A Lot or a Little?
What you will—and won't—find in this TV show.
Despite being a competent detective, Cat Chandler seems to need saving quite often by Vincent, which undercuts the show's "women are powerful" message. Vincent has been watching over Cat for years, which sends a discomfiting message that stalking is OK if it's true love.The plot hinges on a secret military plot, sending many negative messages about the armed forces.
Positive Role Models
Cat and her police colleagues are intrepid and hard-working, and the show boasts a racially diverse cast and women in leadership positions. But Cat is willing to use her position for revenge and overlook crimes, as when she calls security over to bust a male friend for having pot a few minutes after professing that she didn't care whether he did it in her presence.
Violence & Scariness
Lots of gunplay, and the main character's mother is shot in the face a few minutes into the pilot. Guns are frequently brandished and fired, and deaths occur on screen, but there's almost no blood and little gore. The camera sometimes lingers on the sight of dead bodies, particularly if they're those of attractive young women. Cat is experienced at hand-to-hand combat and engages in many carefully choreographed battles with bad guys. Expect graphic descriptions of death and injuries, couched in technical terms.
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Sex, Romance & Nudity
Kissing on screen and some references to sex, as when Cat's detective partner suggests she "hook up" with a suspect in order to get inside information.
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Language includes words like "hell" and "damn." Also some crude references, as when one character tells another, "you have a blind spot for douches."
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Drinking, Drugs & Smoking
Characters drink on screen, and scenes take place in bars. References to drugs, often connected with criminal investigations, though at one point Cat tells a friend that she doesn't mind if he smokes pot in front of her.
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Parents Need to Know
Parents need to know that Beauty and the Beast is a romantic police procedural that puts a modernized spin on the classic fairy tale. As in many police procedurals, dead bodies and crimes are seen on screen, plus murder, gunplay, and hand-to-hand combat, frequently involving main character Catherine "Cat" Chandler (Kristin Kreuk), who has street-fighting skills and uses them often. But almost no gore or blood is shown. Cat is frequently in jeopardy, watched and followed by both a bunch of menacing military baddies and Vincent Keller (Jay Ryan), the "Beast" of the show's title. Keller has been watching over Cat for years, which sends the iffy message that stalking is OK if it's true love. Vincent frequently also has to save Cat from danger, which undercuts Cat's supposed competence as a police officer. Characters also drink and refer jokingly to drugs and casually to sex, as when Cat's detective partner suggests she "hook up" with a suspect to get inside information. There's some mild cursing ("damn," "hell") and other coarse language ("you have a blind spot for douches," one character tells another).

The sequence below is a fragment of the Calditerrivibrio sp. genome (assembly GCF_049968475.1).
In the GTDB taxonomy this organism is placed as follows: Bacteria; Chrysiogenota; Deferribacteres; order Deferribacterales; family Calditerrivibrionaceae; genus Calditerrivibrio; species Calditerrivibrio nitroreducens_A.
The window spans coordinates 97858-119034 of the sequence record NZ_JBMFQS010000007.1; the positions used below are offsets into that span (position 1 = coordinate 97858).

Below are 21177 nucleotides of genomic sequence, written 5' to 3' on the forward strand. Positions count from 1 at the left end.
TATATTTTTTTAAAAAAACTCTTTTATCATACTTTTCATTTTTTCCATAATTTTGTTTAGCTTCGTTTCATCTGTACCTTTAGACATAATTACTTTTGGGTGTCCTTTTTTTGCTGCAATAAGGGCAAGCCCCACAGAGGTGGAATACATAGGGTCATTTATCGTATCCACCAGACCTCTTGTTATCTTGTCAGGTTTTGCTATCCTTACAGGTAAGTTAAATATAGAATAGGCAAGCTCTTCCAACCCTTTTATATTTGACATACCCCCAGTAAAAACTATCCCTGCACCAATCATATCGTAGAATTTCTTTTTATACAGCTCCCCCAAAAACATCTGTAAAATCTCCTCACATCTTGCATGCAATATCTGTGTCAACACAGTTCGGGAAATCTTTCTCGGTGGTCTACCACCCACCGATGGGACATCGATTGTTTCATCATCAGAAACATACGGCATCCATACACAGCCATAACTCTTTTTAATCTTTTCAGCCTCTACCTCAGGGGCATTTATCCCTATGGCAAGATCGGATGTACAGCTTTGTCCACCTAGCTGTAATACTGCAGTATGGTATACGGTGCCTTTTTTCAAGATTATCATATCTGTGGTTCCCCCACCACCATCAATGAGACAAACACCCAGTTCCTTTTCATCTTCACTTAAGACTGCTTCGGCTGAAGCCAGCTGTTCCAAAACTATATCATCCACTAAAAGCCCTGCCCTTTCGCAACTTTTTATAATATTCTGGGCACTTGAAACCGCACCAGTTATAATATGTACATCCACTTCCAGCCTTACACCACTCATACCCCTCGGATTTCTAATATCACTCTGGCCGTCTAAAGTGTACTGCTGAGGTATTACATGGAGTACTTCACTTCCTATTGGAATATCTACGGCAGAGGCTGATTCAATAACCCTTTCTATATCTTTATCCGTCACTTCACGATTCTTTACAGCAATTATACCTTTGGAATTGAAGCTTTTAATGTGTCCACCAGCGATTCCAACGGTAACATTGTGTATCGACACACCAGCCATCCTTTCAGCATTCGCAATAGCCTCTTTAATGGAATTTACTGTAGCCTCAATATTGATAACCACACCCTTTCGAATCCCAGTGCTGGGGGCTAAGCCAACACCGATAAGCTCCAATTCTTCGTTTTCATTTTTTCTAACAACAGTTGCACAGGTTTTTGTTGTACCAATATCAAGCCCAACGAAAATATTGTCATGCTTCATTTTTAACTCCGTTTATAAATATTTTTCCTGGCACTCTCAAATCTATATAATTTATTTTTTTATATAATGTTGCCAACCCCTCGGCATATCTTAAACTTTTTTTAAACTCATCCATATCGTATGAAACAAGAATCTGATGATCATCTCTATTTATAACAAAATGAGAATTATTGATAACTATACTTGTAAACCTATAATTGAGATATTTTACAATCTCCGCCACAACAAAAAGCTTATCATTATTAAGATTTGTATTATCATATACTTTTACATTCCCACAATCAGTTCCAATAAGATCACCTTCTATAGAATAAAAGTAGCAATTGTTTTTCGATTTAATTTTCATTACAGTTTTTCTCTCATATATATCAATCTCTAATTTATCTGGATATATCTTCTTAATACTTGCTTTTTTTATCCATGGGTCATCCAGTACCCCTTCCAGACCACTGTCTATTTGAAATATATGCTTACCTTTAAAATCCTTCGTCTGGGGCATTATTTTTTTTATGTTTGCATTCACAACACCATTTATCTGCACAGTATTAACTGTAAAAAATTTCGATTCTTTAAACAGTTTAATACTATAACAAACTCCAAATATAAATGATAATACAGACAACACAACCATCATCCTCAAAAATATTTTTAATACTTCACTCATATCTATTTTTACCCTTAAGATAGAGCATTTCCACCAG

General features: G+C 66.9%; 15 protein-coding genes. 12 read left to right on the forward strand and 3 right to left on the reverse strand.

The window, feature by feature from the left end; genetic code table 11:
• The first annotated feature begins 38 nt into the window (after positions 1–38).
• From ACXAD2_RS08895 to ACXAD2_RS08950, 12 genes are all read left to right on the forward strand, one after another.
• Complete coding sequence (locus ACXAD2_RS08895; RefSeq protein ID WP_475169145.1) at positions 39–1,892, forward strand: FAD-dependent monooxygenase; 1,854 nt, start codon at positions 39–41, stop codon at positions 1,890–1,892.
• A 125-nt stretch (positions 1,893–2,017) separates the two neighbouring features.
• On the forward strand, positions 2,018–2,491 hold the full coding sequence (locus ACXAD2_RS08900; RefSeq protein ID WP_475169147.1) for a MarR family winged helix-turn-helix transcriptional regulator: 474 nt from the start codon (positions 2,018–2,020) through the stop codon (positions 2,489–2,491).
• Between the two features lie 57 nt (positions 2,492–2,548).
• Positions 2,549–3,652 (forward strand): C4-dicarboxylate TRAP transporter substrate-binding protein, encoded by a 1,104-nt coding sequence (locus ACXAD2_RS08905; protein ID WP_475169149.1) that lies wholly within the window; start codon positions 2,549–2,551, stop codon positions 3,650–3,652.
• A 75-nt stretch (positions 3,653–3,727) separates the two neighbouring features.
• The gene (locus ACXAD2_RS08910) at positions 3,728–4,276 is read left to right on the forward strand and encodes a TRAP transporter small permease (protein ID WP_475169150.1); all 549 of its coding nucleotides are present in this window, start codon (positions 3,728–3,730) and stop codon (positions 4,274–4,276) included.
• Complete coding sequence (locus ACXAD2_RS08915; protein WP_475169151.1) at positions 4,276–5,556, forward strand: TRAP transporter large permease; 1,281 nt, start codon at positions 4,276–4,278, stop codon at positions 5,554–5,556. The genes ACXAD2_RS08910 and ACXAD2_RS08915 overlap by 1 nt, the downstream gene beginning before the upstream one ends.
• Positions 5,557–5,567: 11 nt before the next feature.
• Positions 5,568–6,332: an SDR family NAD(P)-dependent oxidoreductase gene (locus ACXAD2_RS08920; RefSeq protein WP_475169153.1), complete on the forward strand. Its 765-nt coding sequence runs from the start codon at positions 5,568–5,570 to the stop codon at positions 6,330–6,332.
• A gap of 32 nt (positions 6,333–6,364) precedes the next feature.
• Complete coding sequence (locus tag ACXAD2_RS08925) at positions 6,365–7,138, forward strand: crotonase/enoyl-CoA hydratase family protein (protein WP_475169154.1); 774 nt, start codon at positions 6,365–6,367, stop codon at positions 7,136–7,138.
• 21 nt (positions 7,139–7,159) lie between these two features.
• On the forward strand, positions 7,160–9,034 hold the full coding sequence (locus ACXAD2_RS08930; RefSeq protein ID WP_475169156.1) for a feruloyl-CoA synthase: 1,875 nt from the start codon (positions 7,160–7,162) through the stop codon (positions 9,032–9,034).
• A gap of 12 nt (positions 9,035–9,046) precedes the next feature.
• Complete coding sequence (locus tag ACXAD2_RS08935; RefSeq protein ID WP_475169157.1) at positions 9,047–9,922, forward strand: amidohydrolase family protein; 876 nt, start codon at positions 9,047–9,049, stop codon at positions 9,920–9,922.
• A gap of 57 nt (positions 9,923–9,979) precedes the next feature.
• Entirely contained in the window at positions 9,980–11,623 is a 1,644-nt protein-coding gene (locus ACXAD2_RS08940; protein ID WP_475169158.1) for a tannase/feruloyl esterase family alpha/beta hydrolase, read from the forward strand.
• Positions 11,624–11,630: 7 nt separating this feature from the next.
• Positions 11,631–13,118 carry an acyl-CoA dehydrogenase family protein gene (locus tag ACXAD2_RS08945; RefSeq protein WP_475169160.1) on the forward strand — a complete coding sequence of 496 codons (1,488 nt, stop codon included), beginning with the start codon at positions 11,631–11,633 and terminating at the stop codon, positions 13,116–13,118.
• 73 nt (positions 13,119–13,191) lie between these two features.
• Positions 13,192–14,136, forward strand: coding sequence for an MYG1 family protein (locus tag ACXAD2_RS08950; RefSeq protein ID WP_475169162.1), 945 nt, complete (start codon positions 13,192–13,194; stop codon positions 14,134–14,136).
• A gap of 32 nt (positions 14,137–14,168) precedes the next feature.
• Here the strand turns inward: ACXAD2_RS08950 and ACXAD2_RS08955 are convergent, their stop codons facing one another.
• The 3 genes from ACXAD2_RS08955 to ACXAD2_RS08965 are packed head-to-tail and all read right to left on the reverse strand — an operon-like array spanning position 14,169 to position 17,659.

Is It Any Good?
Shadows, secrecy, and spy subplots really liven up a romance, as Linda Hamilton and Ron Perlman showed us in the late '80s when Beauty and the Beast was first recast as a TV romance/thriller. Unfortunately, the CW's take on Beauty and the Beast lacks the gothic frills of the '80s version, which gained a lot of atmosphere from the subterranean sanctuary in which the Beast lived. The updated Beauty takes place in an anonymous big city, with plot points and settings that will remind you more of Law & Order than Grimm's fairy tales.
Nonetheless, the cast has good chemistry, even if some of the leads are overly pretty. (C'mon, a pair of female detectives on a metropolitan police force who are both model-hot and look to be maybe 30 each? That's television for you. ...) At least Kreuk and Ryan, as Cat and Vincent, work up some decent heat together. Teens may love the show's overwrought, dramatic romance, though parents may want to watch with them to discuss any issues that arise. For instance, tough cop Cat needs saving pretty frequently. What message does that send? Did the makers of Beauty update the setting and forget to work on the tired old "helpless woman needs a strong man" trope?
Did we miss something on diversity?
Research shows a connection between kids' healthy self-esteem and positive portrayals in media. That's why we've added a new "Diverse Representations" section to our reviews that will be rolling out on an ongoing basis. You can help us help kids by suggesting a diversity update.